The second alternative relates to the earnings of American films and has two variations. The first is a tax or duty on the value of each imported film—”value” meaning the expected earnings of a film. This step was taken by Great Britain. By 1947, American film companies were taking more than $60,000,000 annually out of the country. During the summer of that year, the balance of payments problem became so severe that the British government was forced to cut imports from hard currency areas. While films accounted for only about 4 percent of British dollar expenditures to the United States, they could hardly be overlooked in the general retrenchment. On August 6, 1947, the British treasury announced a customs duty of 75 percent on the value of each imported film, regardless of nationality. Because American films, by and large, were the only ones imported, the duty fell mainly on them. On August 9, the MPEA retaliated by announcing an indefinite suspension on all further shipments of films to Britain. This boycott, which lasted seven months, represented an important plank in the American industry’s foreign policy platform. The reasons prompting the 75 percent duty were stated by the Financial Secretary to the Treasury, Glenvil Hall:
I want to make it clear that neither is [the duty] intended to obtain additional revenue nor is it an aggressive act against Hollywood in the interests of our own British film industry. The step has been taken simply and solely because the country cannot afford to allocate the dollars necessary to pay for the exhibition of American films in this country at the present time.5
The duty, which resulted in the MPEA’s withdrawal from the British market, gave virtually full protection to British film production and offered it its first really important opportunity to get a hold on the home market. By contrast, the blow to exhibition was great as theatres found their chief supply of films cut off. (Interestingly, when in 1964 the British government levied a 15 percent surcharge on imports, motion pictures and some other goods were exempt.)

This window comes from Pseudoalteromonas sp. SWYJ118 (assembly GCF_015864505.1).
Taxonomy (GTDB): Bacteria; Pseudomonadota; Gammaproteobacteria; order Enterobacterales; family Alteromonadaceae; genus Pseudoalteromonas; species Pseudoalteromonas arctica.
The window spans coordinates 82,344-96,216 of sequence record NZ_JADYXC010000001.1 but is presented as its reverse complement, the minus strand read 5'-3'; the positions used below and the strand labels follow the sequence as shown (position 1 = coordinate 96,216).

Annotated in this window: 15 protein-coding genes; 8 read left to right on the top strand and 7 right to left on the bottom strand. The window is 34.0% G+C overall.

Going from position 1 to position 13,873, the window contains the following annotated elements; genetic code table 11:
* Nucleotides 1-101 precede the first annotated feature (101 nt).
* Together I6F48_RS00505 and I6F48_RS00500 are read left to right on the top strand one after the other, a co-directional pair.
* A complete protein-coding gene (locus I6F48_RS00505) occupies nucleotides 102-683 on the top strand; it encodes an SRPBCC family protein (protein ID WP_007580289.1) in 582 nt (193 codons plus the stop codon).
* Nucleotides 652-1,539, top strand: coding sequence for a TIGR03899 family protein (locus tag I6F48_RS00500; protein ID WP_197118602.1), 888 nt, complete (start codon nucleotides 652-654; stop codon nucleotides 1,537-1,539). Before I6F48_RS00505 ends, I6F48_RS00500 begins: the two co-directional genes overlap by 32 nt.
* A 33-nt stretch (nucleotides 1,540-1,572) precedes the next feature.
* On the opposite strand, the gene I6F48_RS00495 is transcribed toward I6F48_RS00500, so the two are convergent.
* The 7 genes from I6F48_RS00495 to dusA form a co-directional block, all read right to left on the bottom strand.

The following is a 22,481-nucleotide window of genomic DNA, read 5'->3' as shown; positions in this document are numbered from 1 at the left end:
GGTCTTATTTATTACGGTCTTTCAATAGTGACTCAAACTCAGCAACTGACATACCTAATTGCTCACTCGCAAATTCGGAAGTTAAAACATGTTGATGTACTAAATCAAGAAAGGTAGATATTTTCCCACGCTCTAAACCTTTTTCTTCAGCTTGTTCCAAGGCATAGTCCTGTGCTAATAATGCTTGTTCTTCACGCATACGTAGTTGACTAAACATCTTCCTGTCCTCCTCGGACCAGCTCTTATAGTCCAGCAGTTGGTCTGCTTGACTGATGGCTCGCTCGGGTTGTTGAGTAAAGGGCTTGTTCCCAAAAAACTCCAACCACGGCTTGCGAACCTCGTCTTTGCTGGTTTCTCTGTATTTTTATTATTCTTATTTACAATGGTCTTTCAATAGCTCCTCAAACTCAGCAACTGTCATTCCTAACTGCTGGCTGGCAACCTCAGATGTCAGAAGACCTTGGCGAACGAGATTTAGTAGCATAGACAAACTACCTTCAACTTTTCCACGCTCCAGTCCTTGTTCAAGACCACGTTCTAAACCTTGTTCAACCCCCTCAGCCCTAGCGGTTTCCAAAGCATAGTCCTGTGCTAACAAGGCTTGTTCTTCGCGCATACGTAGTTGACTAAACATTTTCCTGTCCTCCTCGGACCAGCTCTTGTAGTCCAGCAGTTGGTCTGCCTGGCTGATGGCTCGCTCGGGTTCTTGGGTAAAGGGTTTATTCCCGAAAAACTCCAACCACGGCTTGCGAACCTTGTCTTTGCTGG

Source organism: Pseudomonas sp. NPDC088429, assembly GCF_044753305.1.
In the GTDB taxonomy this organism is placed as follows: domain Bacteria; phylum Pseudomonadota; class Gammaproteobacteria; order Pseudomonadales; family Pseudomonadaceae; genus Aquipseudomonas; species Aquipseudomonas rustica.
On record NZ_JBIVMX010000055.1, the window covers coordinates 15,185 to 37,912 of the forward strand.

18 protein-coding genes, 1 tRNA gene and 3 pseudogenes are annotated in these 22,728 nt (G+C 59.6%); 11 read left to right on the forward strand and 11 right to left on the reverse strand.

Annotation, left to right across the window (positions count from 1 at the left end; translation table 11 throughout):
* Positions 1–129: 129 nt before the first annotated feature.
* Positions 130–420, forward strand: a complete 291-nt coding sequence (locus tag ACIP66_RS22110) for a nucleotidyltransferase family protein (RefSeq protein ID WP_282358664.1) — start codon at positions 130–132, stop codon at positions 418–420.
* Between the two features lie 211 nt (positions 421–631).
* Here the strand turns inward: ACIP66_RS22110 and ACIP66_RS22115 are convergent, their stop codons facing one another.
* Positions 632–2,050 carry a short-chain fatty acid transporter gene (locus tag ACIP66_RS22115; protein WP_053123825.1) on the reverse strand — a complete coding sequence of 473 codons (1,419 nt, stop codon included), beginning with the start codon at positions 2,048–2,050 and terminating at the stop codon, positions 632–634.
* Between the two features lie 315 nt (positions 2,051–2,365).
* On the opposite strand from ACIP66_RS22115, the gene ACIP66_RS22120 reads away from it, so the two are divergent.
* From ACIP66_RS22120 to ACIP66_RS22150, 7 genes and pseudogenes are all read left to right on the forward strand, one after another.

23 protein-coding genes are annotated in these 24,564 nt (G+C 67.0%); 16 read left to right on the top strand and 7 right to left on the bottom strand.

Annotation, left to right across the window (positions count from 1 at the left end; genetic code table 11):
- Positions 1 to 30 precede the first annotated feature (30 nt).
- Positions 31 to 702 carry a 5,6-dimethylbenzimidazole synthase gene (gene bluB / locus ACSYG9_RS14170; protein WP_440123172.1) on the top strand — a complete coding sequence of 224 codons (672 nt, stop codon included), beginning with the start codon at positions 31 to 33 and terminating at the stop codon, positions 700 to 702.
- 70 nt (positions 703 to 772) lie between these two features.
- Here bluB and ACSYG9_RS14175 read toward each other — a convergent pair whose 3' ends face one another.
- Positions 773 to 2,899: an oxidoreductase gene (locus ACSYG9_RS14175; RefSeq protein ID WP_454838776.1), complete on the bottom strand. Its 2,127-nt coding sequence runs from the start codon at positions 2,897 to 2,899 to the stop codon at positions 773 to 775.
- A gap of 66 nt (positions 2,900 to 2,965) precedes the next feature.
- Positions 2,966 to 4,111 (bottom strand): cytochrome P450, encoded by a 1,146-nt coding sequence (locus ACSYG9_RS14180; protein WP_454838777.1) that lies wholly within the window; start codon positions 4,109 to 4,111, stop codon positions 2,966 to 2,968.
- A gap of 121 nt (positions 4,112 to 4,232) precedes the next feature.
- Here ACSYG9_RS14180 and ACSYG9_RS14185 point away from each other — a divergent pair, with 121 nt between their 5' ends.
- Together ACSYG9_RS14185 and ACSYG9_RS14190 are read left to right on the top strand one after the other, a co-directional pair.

The second variation regarding American earnings becomes apparent if we follow in detail events in the United Kingdom. During the boycott the MPEA and the British Board of Trade began negotiating for an agreement which would bring American films back to Britain without being subject to the 75 percent duty. The result of these negotiations was revealed in March, 1948, with the announcement that an Anglo-American Film Agreement had been concluded. The pact covered many points, some pertinent to our present interests. The duty was to be removed (and it was, on May 3). Concerning the earnings of American films in Britain, the pact stipulated that for two years beginning June 14, 1948, American companies could withdraw only $17,000,000 annually from the country. All other American earnings were blocked or “frozen” and could not be taken out. Aside from reducing the serious drain on dollars, this feature encouraged American companies to spend their blocked earnings in Britain. The pact permitted them to be used for producing films, for acquisition of rights to films and stories, for payment for costumes, props, equipment, printing and advertising, and for the purchase of real estate and studios, but not film theatres.6 The pact permitted the free importation of American films but limited the amount of money the American companies could withdraw from the market.
France’s policy on dollar spending was similar to that developed by Britain. The Franco-American Film Agreement of September, 1948, restricted the number of imported films and permitted limited remittance of American earnings up to $3,625,000 annually, leaving about $ 10,000,000 blocked each year. The pact listed several ways in which these frozen funds could be spent: joint production of films with French companies, construction of new studios, acquisition of distribution rights to French films, acquisition of story rights in France, etc.7 Thus, the agreement regulated the number of American films entering France and partially restricted remittances.
Other restrictions and protections have their roots specifically in film industry economic policy. It was mentioned earlier that protection per se aims to prevent unbalanced competition from destroying or seriously injuring a domestic film industry. This idea can be developed and qualified by relating it to the size of the potential market available to a domestic industry.